Presidents and chancellors of most of North Carolina’s 11 historically black colleges and universities said in a meeting in Washington with Sen. Kay Hagan Tuesday morning that their schools are in danger of losing students because so many of the young people have run out of money.
Chancellor Donald Reaves of Winston-Salem State University told Hagan that the school lost about a 750 students this year. Of those more than 600 were academically eligible. Two hundred of those who left were seniors. But they were short of funds — by an average of $2,700, Reaves said.
These students exhausted their Pell grants, the main federal scholarship for low-income students, and student loans, Reaves said. “These students simply ran out of options.”
Reaves and fellow leaders of the HBCUs were meeting with Hagan and later with Sen. Richard Burr at the U.S. Capitol to talk about the challenges their institutions face.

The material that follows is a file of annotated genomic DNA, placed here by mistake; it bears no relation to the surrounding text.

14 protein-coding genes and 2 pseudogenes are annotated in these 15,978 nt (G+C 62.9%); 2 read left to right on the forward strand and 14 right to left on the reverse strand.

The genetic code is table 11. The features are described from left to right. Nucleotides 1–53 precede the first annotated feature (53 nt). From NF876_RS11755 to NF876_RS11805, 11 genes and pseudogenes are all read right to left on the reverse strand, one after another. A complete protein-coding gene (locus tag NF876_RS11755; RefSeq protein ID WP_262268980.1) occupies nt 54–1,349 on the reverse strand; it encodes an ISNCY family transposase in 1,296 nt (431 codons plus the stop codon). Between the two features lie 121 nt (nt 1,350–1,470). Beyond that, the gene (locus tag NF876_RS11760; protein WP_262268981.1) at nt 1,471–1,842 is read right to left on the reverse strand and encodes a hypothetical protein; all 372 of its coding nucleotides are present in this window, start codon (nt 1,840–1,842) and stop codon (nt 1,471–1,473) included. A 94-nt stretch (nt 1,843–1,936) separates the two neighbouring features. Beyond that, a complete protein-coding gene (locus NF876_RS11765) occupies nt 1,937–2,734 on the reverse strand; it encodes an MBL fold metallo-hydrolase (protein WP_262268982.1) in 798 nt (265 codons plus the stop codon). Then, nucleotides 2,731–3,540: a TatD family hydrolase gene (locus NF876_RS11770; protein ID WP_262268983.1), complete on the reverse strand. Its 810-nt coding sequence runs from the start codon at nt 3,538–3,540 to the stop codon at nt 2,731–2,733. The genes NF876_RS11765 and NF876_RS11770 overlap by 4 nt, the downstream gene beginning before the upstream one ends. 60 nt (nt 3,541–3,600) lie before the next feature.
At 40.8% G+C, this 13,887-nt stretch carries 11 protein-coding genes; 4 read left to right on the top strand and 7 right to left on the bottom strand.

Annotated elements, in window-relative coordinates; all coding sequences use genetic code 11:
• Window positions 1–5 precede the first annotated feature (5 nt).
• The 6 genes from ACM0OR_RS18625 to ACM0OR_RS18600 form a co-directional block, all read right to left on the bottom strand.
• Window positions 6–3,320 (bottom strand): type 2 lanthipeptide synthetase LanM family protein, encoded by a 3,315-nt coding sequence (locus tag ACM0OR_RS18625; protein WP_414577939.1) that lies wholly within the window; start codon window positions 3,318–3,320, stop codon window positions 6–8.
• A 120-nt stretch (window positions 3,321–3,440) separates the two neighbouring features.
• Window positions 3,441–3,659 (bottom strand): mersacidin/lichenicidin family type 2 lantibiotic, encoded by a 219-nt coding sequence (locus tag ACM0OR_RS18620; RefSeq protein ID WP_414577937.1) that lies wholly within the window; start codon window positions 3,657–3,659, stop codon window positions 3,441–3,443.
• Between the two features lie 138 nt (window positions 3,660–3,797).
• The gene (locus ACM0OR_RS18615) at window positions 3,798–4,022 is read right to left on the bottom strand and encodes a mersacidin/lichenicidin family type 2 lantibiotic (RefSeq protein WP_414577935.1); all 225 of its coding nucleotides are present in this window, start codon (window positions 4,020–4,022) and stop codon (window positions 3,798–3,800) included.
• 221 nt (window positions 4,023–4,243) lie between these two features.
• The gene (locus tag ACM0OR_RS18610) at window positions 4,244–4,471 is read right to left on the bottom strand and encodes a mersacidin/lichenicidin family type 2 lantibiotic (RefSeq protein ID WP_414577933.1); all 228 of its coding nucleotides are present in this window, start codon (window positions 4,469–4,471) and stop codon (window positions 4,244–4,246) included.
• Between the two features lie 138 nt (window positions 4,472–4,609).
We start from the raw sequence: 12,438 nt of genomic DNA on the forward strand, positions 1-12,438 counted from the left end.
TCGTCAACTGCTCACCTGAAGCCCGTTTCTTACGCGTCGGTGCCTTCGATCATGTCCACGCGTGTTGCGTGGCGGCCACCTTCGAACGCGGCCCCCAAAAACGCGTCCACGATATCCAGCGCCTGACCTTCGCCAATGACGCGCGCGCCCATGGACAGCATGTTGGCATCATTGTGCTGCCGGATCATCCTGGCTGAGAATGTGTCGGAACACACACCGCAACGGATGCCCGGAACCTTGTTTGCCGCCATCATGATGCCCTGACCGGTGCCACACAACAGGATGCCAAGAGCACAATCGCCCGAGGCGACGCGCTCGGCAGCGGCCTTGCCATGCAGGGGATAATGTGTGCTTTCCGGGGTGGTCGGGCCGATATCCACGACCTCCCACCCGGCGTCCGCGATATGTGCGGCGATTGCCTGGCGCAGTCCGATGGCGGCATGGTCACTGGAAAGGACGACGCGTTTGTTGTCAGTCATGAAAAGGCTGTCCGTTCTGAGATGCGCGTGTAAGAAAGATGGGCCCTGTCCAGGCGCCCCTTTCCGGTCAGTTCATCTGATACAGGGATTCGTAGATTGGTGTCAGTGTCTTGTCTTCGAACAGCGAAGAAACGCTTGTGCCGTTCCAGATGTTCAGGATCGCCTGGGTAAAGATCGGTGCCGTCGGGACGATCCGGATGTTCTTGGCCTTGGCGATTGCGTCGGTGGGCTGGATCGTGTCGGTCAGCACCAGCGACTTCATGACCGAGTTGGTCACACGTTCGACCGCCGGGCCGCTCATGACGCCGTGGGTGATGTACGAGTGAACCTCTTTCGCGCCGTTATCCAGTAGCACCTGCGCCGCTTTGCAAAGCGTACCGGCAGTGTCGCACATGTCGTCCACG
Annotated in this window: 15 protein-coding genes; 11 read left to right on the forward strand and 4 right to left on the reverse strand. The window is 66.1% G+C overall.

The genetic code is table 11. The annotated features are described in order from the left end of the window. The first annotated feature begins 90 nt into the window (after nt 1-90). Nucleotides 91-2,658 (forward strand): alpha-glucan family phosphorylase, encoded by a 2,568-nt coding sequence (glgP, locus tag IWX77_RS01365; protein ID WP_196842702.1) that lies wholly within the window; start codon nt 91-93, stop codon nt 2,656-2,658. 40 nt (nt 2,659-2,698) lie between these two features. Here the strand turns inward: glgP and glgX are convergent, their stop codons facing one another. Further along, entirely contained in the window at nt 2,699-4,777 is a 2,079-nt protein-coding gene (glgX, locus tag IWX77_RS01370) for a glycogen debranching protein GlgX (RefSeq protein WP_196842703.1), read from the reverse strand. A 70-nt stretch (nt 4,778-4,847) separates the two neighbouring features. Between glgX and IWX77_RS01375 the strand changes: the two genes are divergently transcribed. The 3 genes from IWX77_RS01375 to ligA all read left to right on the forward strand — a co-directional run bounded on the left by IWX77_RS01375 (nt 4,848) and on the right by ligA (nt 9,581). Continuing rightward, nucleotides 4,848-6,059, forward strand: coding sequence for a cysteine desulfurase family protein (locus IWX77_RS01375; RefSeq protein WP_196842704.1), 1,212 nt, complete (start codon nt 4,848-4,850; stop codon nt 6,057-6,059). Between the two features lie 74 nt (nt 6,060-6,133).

Chancellor Willie J. Gilchrist of Elizabeth City State University said all of the schools have students who can’t afford to stay in school. When Hagan asked what she could do at the federal level to help, he said that federal work-study dollars were important to give students jobs. Often these jobs can be related to what students are studying, and that helps keep them on campus, he said. Gilchrist added that many students work an extra job off-campus as well.
Hagan later said the problem of college affordability continues to worsen after the long economic downturn. She noted that unemployment is still 18 percent in parts of northeastern North Carolina.
“For some of our low-income families, there are so many hurdles,” she said. “We’ve got to encourage our students to get an education.”